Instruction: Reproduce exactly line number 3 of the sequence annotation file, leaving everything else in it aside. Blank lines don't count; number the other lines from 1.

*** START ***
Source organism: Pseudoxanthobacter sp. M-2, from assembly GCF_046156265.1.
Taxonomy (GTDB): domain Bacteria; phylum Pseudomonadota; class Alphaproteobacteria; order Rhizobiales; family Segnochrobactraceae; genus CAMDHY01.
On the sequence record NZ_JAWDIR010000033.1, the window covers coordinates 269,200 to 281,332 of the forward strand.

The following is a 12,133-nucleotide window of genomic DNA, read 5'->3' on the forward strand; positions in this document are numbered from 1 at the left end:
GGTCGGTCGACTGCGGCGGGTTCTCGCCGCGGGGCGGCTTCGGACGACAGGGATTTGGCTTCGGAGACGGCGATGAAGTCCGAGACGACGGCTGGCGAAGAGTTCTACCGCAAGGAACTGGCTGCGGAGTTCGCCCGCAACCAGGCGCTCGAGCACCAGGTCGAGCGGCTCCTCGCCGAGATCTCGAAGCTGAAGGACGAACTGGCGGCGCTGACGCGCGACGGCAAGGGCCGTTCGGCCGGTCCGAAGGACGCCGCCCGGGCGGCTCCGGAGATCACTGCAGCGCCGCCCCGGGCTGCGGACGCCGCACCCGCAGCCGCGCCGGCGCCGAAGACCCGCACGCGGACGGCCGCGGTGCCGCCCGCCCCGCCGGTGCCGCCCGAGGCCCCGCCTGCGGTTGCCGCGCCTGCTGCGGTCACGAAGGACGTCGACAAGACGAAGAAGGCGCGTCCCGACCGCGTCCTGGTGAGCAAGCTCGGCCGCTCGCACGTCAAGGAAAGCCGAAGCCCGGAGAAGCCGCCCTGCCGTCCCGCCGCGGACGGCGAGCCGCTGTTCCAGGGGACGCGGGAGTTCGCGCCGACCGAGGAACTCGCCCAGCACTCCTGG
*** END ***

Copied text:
On the sequence record NZ_JAWDIR010000033.1, the window covers coordinates 269,200 to 281,332 of the forward strand.